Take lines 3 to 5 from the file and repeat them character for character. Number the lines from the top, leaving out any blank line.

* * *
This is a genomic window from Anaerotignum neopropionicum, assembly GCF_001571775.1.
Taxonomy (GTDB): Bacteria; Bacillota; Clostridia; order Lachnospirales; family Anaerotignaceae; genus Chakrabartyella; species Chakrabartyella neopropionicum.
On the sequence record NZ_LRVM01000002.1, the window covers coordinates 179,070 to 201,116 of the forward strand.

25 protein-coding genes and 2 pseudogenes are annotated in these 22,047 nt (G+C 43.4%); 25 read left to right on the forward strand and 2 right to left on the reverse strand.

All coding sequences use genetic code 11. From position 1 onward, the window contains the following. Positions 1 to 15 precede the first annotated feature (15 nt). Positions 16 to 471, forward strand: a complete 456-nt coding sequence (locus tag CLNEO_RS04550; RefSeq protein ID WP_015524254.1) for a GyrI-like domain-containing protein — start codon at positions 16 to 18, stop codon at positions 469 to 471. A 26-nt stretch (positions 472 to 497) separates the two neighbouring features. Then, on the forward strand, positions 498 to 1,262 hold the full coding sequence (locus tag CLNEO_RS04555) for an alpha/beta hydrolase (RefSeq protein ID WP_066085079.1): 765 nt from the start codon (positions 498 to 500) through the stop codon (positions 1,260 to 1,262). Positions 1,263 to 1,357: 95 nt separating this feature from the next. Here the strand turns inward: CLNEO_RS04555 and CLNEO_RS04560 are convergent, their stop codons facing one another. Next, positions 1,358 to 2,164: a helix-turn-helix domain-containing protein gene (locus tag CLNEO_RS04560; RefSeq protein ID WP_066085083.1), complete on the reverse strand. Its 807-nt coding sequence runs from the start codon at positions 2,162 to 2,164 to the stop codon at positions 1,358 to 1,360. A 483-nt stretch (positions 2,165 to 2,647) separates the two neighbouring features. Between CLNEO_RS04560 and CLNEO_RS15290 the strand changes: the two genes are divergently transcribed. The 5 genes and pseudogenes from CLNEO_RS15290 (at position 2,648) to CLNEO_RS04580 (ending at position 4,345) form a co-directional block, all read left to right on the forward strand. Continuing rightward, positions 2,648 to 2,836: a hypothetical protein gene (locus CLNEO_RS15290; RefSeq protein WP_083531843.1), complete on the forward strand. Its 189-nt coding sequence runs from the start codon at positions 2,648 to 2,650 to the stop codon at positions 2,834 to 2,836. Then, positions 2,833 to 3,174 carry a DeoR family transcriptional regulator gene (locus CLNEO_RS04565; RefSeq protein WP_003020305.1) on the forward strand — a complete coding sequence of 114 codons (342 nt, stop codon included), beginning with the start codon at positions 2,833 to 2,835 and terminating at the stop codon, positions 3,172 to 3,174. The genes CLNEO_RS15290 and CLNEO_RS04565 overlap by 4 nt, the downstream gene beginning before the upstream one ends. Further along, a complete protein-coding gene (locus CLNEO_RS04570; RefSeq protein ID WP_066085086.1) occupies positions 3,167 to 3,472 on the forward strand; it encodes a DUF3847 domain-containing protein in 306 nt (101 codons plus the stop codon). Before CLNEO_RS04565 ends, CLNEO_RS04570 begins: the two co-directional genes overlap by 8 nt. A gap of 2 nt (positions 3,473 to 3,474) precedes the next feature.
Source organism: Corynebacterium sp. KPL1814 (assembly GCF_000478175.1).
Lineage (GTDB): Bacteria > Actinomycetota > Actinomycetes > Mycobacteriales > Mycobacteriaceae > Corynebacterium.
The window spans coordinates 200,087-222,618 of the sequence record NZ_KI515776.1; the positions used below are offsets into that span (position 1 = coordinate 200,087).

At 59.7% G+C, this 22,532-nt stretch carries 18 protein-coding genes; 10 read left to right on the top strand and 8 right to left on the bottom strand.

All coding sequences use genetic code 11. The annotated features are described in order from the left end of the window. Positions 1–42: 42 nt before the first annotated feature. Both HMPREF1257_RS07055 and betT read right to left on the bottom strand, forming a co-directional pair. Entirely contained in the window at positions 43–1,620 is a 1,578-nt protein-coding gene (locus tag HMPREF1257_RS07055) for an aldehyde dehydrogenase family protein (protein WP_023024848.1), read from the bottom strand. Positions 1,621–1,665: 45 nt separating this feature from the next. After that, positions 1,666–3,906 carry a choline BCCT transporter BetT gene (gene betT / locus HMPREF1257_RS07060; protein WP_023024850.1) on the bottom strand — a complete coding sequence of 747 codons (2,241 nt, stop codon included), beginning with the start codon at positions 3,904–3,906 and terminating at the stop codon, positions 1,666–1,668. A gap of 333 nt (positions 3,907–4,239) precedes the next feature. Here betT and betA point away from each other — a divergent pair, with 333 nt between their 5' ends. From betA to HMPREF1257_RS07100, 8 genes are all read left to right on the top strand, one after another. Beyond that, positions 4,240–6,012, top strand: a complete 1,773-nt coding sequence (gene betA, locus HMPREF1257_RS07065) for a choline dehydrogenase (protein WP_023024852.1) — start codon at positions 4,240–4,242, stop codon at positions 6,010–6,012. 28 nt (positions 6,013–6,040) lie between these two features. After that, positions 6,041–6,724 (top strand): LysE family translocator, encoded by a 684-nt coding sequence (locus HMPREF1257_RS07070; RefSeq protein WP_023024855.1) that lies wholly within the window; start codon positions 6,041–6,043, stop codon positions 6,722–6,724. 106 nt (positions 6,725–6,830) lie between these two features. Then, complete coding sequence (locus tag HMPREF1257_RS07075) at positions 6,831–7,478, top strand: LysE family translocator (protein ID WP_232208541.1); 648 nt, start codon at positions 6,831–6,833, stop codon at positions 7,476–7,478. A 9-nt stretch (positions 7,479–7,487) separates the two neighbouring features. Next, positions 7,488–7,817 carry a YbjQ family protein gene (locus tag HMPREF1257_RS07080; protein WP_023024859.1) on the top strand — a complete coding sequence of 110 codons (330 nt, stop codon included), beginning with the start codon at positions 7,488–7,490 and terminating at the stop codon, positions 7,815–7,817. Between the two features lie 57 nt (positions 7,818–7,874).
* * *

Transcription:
On the sequence record NZ_LRVM01000002.1, the window covers coordinates 179,070 to 201,116 of the forward strand.

25 protein-coding genes and 2 pseudogenes are annotated in these 22,047 nt (G+C 43.4%); 25 read left to right on the forward strand and 2 right to left on the reverse strand.

All coding sequences use genetic code 11. From position 1 onward, the window contains the following. Positions 1 to 15 precede the first annotated feature (15 nt). Positions 16 to 471, forward strand: a complete 456-nt coding sequence (locus tag CLNEO_RS04550; RefSeq protein ID WP_015524254.1) for a GyrI-like domain-containing protein — start codon at positions 16 to 18, stop codon at positions 469 to 471. A 26-nt stretch (positions 472 to 497) separates the two neighbouring features. Then, on the forward strand, positions 498 to 1,262 hold the full coding sequence (locus tag CLNEO_RS04555) for an alpha/beta hydrolase (RefSeq protein ID WP_066085079.1): 765 nt from the start codon (positions 498 to 500) through the stop codon (positions 1,260 to 1,262). Positions 1,263 to 1,357: 95 nt separating this feature from the next. Here the strand turns inward: CLNEO_RS04555 and CLNEO_RS04560 are convergent, their stop codons facing one another. Next, positions 1,358 to 2,164: a helix-turn-helix domain-containing protein gene (locus tag CLNEO_RS04560; RefSeq protein ID WP_066085083.1), complete on the reverse strand. Its 807-nt coding sequence runs from the start codon at positions 2,162 to 2,164 to the stop codon at positions 1,358 to 1,360. A 483-nt stretch (positions 2,165 to 2,647) separates the two neighbouring features. Between CLNEO_RS04560 and CLNEO_RS15290 the strand changes: the two genes are divergently transcribed. The 5 genes and pseudogenes from CLNEO_RS15290 (at position 2,648) to CLNEO_RS04580 (ending at position 4,345) form a co-directional block, all read left to right on the forward strand. Continuing rightward, positions 2,648 to 2,836: a hypothetical protein gene (locus CLNEO_RS15290; RefSeq protein WP_083531843.1), complete on the forward strand. Its 189-nt coding sequence runs from the start codon at positions 2,648 to 2,650 to the stop codon at positions 2,834 to 2,836. Then, positions 2,833 to 3,174 carry a DeoR family transcriptional regulator gene (locus CLNEO_RS04565; RefSeq protein WP_003020305.1) on the forward strand — a complete coding sequence of 114 codons (342 nt, stop codon included), beginning with the start codon at positions 2,833 to 2,835 and terminating at the stop codon, positions 3,172 to 3,174. The genes CLNEO_RS15290 and CLNEO_RS04565 overlap by 4 nt, the downstream gene beginning before the upstream one ends. Further along, a complete protein-coding gene (locus CLNEO_RS04570; RefSeq protein ID WP_066085086.1) occupies positions 3,167 to 3,472 on the forward strand; it encodes a DUF3847 domain-containing protein in 306 nt (101 codons plus the stop codon). Before CLNEO_RS04565 ends, CLNEO_RS04570 begins: the two co-directional genes overlap by 8 nt. A gap of 2 nt (positions 3,473 to 3,474) precedes the next feature.